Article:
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The Grade 4 FSA Monster

by Steve Cox, February 3, 2011

Foundations Skill Assessments (FSAs) are government-mandated standardized tests for Grade four and seven students across the province.  Heritage recognizes that these tests are valuable to give parents and educators alike a snapshot of each child's progress in comparison to other children across the province.  FSAs often get bad press because the results are public and can be manipulated to rank schools, which it never intended to do.  Unfortunately, children hear about it and become a bit scared about how these tests will affect their grades, school reputation and peer rerlationships.
In an attempt to alleviate the anxiety it brings, Mr. Cox begins his introduction of upcoming tests to the Grade fours with this story:

Twenty year old Johnny Test graduated a few years ago, but he remembers with fondness his Grade four teacher, Mr. Chers.  Students did everything they could to find out what his first name was, but to this day, it was never discovered.  The deal was, if they could guess his name correctly, he would tell them if they were correct.  The only hint he would give them was that it began with a “T.”  Ever since, he was affectionately known as Mr. T.

Johnny remembered it like it was yesterday.  Mr. T stood in front of the class and warned them a month in advance about the arrival of the dreaded FSA giant.  He had said that it came every year; it was impossible to avoid.  It struck fear in the hearts of all those it was mentioned to.  Hallways were known to go silent at the mention of its arrival.  Teachers had resisted it, principals had denounced them and entire school districts had ganged up to fight it.  Alas, each year without fail, the FSA monster would seek out and wreak havoc on poor little Grade four students everywhere.

Mr. T seemed unfazed by the FSA giant.  He made it quite clear to Johnny and the other children that he knew how to tame the monster.  He would teach his students about his secret weapon, so that when the giant eventually came, they could handle it easily.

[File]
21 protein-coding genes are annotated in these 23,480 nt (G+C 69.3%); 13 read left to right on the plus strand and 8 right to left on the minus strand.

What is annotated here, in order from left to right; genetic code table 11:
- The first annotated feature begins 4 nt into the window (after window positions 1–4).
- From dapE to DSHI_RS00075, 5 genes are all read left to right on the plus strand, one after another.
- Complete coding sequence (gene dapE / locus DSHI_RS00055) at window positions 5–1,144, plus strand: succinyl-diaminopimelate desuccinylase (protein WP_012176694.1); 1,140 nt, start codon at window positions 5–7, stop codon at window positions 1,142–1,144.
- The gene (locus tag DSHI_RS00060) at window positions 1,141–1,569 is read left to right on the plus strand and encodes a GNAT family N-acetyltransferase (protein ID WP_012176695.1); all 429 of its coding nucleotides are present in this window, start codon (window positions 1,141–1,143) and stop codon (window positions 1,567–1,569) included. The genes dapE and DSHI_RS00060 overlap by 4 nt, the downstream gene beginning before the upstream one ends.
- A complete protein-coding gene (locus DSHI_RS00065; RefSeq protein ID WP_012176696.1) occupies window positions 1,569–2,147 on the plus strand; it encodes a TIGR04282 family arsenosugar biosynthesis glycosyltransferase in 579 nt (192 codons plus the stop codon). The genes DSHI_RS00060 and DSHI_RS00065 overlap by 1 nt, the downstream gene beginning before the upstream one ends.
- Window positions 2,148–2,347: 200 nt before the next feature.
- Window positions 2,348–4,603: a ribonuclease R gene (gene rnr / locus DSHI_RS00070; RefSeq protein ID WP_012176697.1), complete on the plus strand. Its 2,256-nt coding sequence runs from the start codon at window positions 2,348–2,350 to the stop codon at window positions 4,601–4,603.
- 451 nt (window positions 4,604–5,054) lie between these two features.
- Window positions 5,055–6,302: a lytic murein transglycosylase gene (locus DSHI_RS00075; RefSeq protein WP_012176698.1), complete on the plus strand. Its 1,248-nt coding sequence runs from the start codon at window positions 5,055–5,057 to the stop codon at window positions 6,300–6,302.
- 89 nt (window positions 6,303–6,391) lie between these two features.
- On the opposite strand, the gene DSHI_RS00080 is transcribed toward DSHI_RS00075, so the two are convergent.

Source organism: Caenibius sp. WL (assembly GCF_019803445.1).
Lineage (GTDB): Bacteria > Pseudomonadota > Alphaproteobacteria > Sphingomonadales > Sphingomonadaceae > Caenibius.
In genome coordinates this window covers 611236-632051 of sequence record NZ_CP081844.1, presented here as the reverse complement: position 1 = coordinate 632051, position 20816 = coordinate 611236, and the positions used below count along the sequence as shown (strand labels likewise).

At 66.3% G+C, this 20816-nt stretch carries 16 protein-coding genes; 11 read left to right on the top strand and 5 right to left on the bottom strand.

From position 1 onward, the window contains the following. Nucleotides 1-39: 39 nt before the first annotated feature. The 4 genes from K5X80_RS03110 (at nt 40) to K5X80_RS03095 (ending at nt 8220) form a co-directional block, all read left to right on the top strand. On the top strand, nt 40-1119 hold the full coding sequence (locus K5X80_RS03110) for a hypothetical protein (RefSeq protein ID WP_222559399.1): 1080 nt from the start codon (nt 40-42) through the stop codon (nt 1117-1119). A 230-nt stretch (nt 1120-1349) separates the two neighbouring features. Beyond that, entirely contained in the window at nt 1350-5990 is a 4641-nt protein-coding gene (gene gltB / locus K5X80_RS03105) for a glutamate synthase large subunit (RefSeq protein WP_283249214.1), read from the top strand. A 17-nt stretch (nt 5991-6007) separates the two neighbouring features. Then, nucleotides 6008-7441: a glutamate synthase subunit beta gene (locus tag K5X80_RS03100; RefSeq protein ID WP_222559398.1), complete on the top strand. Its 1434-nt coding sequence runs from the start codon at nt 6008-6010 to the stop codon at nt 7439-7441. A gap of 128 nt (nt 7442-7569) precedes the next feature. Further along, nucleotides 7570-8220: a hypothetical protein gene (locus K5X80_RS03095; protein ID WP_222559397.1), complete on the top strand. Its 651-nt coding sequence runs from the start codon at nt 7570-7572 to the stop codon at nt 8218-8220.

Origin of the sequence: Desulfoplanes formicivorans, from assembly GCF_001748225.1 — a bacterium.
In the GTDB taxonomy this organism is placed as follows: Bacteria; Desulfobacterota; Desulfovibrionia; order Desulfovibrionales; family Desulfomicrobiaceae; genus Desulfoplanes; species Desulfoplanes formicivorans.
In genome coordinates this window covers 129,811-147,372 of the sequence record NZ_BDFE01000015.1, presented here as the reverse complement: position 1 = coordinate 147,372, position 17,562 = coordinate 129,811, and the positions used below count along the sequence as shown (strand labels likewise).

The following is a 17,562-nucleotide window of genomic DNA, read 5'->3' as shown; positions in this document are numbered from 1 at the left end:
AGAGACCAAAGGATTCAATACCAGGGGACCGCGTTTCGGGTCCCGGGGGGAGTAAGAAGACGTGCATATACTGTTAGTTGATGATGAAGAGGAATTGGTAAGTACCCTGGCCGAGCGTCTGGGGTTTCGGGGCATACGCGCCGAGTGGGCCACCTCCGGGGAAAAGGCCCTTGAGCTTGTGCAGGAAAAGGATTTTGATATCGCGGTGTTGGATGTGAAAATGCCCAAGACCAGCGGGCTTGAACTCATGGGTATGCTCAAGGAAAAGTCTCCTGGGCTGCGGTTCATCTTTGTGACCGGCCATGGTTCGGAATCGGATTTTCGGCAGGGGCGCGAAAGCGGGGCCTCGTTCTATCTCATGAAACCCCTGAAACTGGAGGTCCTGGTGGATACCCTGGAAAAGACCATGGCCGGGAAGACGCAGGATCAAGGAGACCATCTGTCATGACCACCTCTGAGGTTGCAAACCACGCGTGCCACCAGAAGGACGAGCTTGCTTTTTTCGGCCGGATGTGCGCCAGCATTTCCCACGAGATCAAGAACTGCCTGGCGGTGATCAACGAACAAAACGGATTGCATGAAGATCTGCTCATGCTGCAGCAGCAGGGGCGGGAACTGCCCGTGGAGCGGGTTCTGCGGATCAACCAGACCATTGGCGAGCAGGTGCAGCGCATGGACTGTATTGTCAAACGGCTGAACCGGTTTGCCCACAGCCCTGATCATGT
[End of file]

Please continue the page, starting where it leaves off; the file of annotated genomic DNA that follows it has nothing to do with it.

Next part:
Johnny Test clearly remembered going home and worrying about the monster.  In fact, the first night he heard of it, he dreamed of what it might look like.  In his dream, he pictured the giant crashing through the tiny cities hunting out and destroying schools along the way.  It was truly a giant, robotic in nature and sent by foreign forces seeking to ruin little Grade four students everywhere.

The next day, Johnny went to school expecting his first day of training.  Instead, Mr. T walked calmly into class and said the same thing he said every day.  “Get out your pencils and a piece of paper.”

Cautiously, Johnny questioned, “Mr. T, will you tell us more about the FSA monster?”

“Of course.  It comes once a year, instilling fear everywhere he goes.  Teachers across the province live in terror, dreading the day it arrives.  They feel powerless to stop him.  However, I know a lot about him.  I can train you to tame the monster.  I have the right weapon to make this giant beast lie down and submit to the smallest Grade four student.  But enough about him, it’s time to start class.  Take out a pencil and paper.”

Johnny was beginning to feel desperate.  What weapon had Mr. T discovered that could neutralize the beast?  When would they begin their training?  When would they learn to use the weapon? 

Once again, Johnny Test lay awake that night, thinking about what Mr. T said.  He vividly remembered a nightmare from that night.  He found himself alone in his classroom.  Slowly looking around, he noticed the big green cupboard was ajar.  That cupboard was never open; Mr. T always kept it locked.  This must be where he kept his weapon to fight the giant.  Johnny couldn’t restrain himself any longer, he had to have a quick look at the weapons.  Inside the cupboard, there were empty holders of all types and sizes.  Any type of weapon could be housed there.  However there was nothing inside but a small box on the bottom shelf.  Cautiously, he reached for the box.  A laser beam shone on his arm, triggering a loud alarm.  It made him jump back from the cupboard in fear.